SEC Obtains Final Judgment Against Portfolio Manager Charged with Matched Trades Scheme

Litigation Release No. 24048 / February 14, 2018

Securities and Exchange Commission v. Kevin J. Amell, No. 17-cv-10707 (D. Mass. filed Apr. 24, 2017)

The Securities and Exchange Commission has obtained a final judgment against a Massachusetts-based portfolio manager at a major asset management firm charged with diverting at least $1.95 million to his personal brokerage account from a fund over which he had trading authority.

In its complaint, filed on April 24, 2017, the SEC alleged that Kevin J. Amell carried out a fraudulent matched-trades scheme in which he prearranged the purchase or sale of call options between his own account and the brokerage accounts of the fund at prices that were disadvantageous to the fund and advantageous to him.

The final judgment, entered on February 2, 2018 by the Honorable Judge Rya W. Zobel of the U.S. District Court for the District of Massachusetts, permanently enjoins Amell from future violations of Section 17(a) of the Securities Act of 1933, Section 10(b) of the Securities Exchange Act of 1934 and Rule 10b-5 thereunder, and Sections 17(a)(1), 17(a)(2) and 17(j) of the Investment Company Act of 1940 and Rule 17j-1 thereunder, and orders him liable for disgorgement of $1,954,457, the payment of which is deemed satisfied by the forfeiture ordered in a parallel criminal case. Amell, who pled guilty in that case, is serving an 18-month sentence of imprisonment.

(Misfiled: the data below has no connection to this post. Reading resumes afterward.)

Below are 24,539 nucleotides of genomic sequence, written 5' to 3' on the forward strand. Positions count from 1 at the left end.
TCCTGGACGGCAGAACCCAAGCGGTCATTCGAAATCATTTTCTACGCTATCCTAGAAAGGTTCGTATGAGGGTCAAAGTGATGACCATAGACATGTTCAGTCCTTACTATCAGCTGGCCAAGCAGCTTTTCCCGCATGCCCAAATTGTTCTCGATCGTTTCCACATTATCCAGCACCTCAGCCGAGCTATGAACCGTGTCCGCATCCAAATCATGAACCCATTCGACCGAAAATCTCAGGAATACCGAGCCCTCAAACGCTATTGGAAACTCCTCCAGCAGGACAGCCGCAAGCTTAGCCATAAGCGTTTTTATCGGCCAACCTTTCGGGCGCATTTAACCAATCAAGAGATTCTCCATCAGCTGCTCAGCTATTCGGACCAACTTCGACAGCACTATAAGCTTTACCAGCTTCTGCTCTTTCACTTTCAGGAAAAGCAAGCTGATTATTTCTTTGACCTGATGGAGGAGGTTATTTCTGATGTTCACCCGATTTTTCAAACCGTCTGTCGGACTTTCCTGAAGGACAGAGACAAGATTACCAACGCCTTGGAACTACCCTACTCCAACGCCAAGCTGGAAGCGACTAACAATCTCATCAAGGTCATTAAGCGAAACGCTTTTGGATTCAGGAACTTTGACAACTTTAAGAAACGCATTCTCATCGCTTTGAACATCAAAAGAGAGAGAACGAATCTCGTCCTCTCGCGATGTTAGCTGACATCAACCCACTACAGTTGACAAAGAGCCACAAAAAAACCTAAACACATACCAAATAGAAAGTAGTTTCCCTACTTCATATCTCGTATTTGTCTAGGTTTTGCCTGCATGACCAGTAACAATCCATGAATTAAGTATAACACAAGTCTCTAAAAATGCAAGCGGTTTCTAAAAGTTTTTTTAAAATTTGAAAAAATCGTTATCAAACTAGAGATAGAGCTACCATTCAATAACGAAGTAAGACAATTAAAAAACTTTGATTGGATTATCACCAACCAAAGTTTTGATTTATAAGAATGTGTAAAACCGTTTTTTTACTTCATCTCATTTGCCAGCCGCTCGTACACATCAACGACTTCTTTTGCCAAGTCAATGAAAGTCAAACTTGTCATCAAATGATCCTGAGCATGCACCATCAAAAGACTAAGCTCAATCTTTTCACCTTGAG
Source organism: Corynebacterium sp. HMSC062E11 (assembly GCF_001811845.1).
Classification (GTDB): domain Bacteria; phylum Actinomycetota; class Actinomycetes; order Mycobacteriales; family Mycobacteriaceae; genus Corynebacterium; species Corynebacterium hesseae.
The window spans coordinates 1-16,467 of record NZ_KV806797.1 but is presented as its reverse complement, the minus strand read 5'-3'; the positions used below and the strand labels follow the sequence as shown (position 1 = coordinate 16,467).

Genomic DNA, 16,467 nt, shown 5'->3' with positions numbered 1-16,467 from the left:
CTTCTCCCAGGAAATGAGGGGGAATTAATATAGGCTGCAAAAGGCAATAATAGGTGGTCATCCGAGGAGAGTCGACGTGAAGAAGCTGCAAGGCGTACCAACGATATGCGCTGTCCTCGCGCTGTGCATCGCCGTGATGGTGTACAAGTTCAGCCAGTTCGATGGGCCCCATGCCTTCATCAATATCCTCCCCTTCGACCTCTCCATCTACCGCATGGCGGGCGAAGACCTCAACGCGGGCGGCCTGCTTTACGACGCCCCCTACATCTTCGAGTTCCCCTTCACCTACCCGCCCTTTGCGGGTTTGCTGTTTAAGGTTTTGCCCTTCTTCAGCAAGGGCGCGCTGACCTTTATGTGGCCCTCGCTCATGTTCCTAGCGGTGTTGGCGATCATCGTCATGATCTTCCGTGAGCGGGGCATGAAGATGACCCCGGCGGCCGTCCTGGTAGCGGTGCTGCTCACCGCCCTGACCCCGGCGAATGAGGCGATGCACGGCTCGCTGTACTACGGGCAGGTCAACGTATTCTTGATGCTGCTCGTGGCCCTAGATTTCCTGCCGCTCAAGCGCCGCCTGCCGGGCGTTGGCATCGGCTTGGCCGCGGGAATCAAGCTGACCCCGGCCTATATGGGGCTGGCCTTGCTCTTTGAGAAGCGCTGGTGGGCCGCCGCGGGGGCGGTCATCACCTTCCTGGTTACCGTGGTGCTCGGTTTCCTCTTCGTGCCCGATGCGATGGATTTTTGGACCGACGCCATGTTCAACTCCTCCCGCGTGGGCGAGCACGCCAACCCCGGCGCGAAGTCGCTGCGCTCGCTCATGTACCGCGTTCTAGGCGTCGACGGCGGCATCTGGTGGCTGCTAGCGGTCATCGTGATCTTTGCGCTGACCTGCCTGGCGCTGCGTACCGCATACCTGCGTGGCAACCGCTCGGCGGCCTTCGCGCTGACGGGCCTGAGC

The SEC's investigation was conducted by Simona Suh, Melanie MacLean, and John Marino of the SEC's Market Abuse Unit and by Elzbieta Wraga of the New York Regional Office. The case was supervised by Joseph G. Sansone, Chief of the Market Abuse Unit. The SEC's litigation was led by Ms. Suh, Ms. MacLean, and Martin F. Healey of the Boston Regional Office. The SEC appreciates the assistance of the U.S. Attorney's Office for the District of Massachusetts, the Federal Bureau of Investigation's Boston Field Office, and the Financial Industry Regulatory Authority.